Britain approves controversial gene-editing technique
Britain's fertility regulator has approved a scientist's application to edit the human genetic code using a new technique.
Maria Cheng, The Associated Press
Published Monday, February 1, 2016 5:52AM EST
Last Updated Monday, February 1, 2016 3:51PM EST
LONDON -- In a landmark decision that some ethicists warned is a step down the path toward "designer babies," Britain gave scientists approval Monday to conduct gene-editing experiments on human embryos.
The researchers won't be creating babies -- the modified embryos will be destroyed after seven days. Instead, they said, the goal is to better understand human development so as to improve fertility treatments and prevent miscarriages.
The decision by Britain's Human Fertilisation and Embryology Authority marks the first time a county's national regulator has approved the technique. Permission isn't explicitly required in many other countries, including the U.S. and China. The U.S. does not allow the use of federal funds for embryo modification, but there is no outright ban on gene editing.
Gene editing involves deleting, repairing or replacing bits of DNA inside living cells in a biological cut-and-paste technique that scientists say could one day lead to treatments for conditions like HIV or inherited disorders such as muscular dystrophy and sickle cell disease.
A team led by Kathy Niakan, an embryo and stem cell specialist at London's new Francis Crick Institute, received the OK to use gene editing to analyze the first week of an embryo's growth.
The research will "enhance our understanding of IVF (in vitro fertilization) success rates by looking at the very earliest stage of human development," said Paul Nurse, director of the institute.
None of the embryos will be transferred into women. They will be allowed to develop from a single cell to around 250 cells, after which they will be destroyed.
Peter Braude, a retired professor of obstetrics and gynecology at King's College London, said the mechanisms being investigated by Niakan and her colleagues "are crucial in ensuring healthy, normal development and implantation" and could help doctors refine fertility treatments. Braude is not connected to Niakan's research.
There are a few methods of gene editing, but the technique Niakan's team plans to use is known as CRISPR-Cas9, a relatively fast, cheap and simple approach that many researchers are keen to try.
Some critics warn that tweaking the genetic code this way could be a slippery slope that eventually leads to designer babies, where parents not only aim to avoid inherited diseases but also seek taller, stronger, smarter or better-looking children.
Many religious groups, including the Catholic Church, argue that manipulating embryos amounts to "playing God." Some scientists have voiced concern that tinkering with genes might have unintended consequences not apparent until after the babies are born -- or generations later. And some fear such practices only widen the gap between rich and poor by enabling the wealthy to create superbabies.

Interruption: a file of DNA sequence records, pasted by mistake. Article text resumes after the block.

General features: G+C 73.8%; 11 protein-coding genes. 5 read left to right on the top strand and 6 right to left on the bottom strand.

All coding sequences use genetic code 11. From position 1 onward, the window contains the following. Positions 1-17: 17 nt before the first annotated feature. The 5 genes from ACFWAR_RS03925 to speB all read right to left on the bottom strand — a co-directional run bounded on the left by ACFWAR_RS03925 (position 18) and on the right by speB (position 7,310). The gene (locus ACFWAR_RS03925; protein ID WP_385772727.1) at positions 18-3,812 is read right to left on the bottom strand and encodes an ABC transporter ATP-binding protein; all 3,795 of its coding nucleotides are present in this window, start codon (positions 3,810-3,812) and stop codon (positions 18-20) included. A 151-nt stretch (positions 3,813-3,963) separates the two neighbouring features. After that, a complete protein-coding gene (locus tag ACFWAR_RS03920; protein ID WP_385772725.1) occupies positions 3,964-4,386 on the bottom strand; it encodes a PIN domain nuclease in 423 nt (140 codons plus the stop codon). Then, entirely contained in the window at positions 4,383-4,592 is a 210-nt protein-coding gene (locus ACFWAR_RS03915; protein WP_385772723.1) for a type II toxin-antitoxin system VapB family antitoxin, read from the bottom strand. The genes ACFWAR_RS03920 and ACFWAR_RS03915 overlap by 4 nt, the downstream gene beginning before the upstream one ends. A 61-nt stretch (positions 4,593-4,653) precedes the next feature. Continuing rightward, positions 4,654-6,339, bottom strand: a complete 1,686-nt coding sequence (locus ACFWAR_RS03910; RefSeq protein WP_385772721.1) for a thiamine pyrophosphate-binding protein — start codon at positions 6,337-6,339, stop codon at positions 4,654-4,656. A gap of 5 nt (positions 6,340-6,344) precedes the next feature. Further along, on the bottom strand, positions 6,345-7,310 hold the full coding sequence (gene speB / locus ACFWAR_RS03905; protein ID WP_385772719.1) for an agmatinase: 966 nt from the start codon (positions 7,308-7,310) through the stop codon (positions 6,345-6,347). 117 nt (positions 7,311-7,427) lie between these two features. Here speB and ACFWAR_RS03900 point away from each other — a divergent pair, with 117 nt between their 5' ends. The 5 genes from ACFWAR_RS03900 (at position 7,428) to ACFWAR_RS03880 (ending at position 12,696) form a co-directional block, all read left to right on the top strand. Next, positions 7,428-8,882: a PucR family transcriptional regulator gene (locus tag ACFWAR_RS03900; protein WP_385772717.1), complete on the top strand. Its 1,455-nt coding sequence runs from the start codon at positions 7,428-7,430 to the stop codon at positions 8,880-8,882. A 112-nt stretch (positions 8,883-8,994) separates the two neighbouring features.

"This is the first step on a path that scientists have carefully mapped out towards the legalization" of genetically modified babies, David King of the advocacy group Human Genetics Alert said last month when British regulators took up the issue.
Marcy Darnovsky, executive director of the Center for Genetics and Society, a non-profit advocacy group in the U.S., warned that tinkering with human genetics carries "dire safety and societal risks."
"Now is the time to ensure that gene editing is not used to create GM babies and that we stay off the high-tech road to new forms of inequality and to a consumer-driven form of eugenics," she said in a statement.
Around the world, laws and guidelines vary widely about what kind of research is allowed on embryos, since such experiments could change the genes of future generations. Countries such as Japan, China, India and Ireland have unenforceable guidelines that restrict editing of the human genome. Germany and other countries in Europe limit research on human embryos by law.
Last year, Chinese researchers made the first attempt at modifying genes in human embryos. Their laboratory experiment didn't work. In any case, the embryos they used were never viable, or capable of developing properly in the womb.
The CRISPR-Cas9 technique was developed partly in the U.S., and scientists there have experimented with it in animals and in human cells in the laboratory. It has not been used for any patient therapies, though Sangamo Biosciences in Richmond, California, is trying to develop an HIV treatment.
At an international meeting in Washington last year, scientists agreed that attempts to alter early embryos as part of laboratory research should be allowed but that the technique was nowhere near ready for use in pregnant women.
Last year, British lawmakers voted to allow scientists to create babies from the DNA of three people to prevent children from inheriting potentially fatal diseases from their mothers. In doing so, Britain became the first country to allow genetically modified embryos to be transferred into women.